Teacher Effectiveness

Research Overview

In the fall of 2010, NCTE commenced three years of data collection and observations of math instruction across approximately 50 schools and 300 classrooms, respectively. Data was collected from several sources, including multiple classroom observations, student assessment data, and teacher surveys to accurately capture how teachers impact student achievement.

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McGinn, D., Kelcey, B., Hill, H., & Chin, M. (Working Paper). Using Item Response Theory to Learn about Observational Instruments.Abstract

As many states are slated to soon use scores derived from classroom observation instruments in high-stakes decisions, developers must cultivate methods for improving the functioning of these instruments. We show how multidimensional, multilevel item response theory models can yield information critical for improving the performance of observational instruments.

Blazar, D., Gogolen, C., Hill, H. C., Humez, A., & Lynch, K. (2014). Predictors of Teachers' Instructional Practices.Abstract

We extend this line of research by investigating teacher career and background characteristics, personal resources, and school and district resources that predict an array of instructional practices identified on a mathematics-specific observational instrument, MQI, and a general instrument, CLASS. To understand these relationships, we use correlation and regression analyses. For a subset of teachers for whom we have data from multiple school years, we exploit within-teacher, cross-year variation to examine the relationship between class composition and instructional quality that is not confounded with the sorting of "better" students to "better" teachers. We conclude that multiple teacher- and school-level characteristics--rather than a single factor--are related to teachers' classroom practices.

Kraft, M. A., & Papay, J. P. (2014). Can Professional Environments in Schools Promote Teacher Development? Explaining Heterogeneity in Returns to Teaching Experience. Educational Evaluation and Policy Analysis , 36 (4), 476-500. Publisher's VersionAbstract

Although wide variation in teacher effectiveness is well established, much less is known about differences in teacher improvement over time. We document that average returns to teaching experience mask large variation across individual teachers, and across groups of teachers working in different schools. We examine the role of school context in explaining these differences using a measure of the professional environment constructed from teachers’ responses to state-wide surveys. Our analyses show that teachers working in more supportive professional environments improve their effectiveness more over time than teachers working in less supportive contexts. On average, teachers working in schools at the 75th percentile of professional environment ratings improved 38% more than teachers in schools at the 25th percentile after ten years.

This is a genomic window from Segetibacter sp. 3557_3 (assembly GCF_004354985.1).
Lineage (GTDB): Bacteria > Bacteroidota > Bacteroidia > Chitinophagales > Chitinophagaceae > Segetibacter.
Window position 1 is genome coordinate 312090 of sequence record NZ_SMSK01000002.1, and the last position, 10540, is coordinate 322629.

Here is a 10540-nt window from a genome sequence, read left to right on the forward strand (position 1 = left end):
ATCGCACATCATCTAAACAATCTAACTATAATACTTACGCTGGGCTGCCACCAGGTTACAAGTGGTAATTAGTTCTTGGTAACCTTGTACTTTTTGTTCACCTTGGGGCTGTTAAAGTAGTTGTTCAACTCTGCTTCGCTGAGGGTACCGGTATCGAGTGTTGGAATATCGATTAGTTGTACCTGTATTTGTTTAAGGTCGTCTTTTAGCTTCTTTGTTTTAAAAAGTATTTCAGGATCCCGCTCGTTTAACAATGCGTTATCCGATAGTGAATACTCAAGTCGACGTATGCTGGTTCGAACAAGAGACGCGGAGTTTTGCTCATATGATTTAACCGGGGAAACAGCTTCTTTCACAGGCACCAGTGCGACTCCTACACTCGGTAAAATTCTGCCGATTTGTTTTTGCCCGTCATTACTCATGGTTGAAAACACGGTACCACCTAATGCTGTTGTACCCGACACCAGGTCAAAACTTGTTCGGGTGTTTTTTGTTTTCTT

Hill, H. C., Gogolen, C., Litke, E., Humez, A., Blazar, D., Corey, D., Barmore, J., et al. (2013). Examining High and Low Value-Added Mathematics: Can Expert Observers Tell the Difference? In Association for Public Policy Analysis & Management Fall Research Conference . Washington, DC.Abstract

In this study, we use value-added scores and video data in order to mount an exploratory study of high- and low-VAM teachers' instruction. Specifically, we seek to answer two research questions: First, can expert observers of mathematics instruction distinguish between high- and low-VAM teachers solely by observing their instruction? Second, what instructional practices, if any, consistently characterize high but not low-VAM teacher classrooms? To answer these questions, we use data generated by 250 fourth- and fifth-grade math teachers and their students in four large public school districts.Preliminary analyses indicate that a teacher's value-added rank was often not obvious to this team of expert observers.

Kane, T. J., Taylor, E., Tyler, J., & Wooten, A. (2011). Identifying Effective Classroom Practices Using Student Achievement Data. The Journal of Human Resources , 46 (3), 587-613.Abstract

This paper combines information from classroom-based observations and measures of teachers’ ability to improve student achievement as a step toward addressing the challenge of identifying effective teachers and teaching practices. The authors find that classroom-based measures of teaching effectiveness are related in substantial ways to student achievement growth. The authors conclude that the results point to the promise of teacher evaluation systems that would use information from both classroom observations and student test scores to identify effective teachers. Information on the types of practices that are most effective at raising achievement is also highlighted.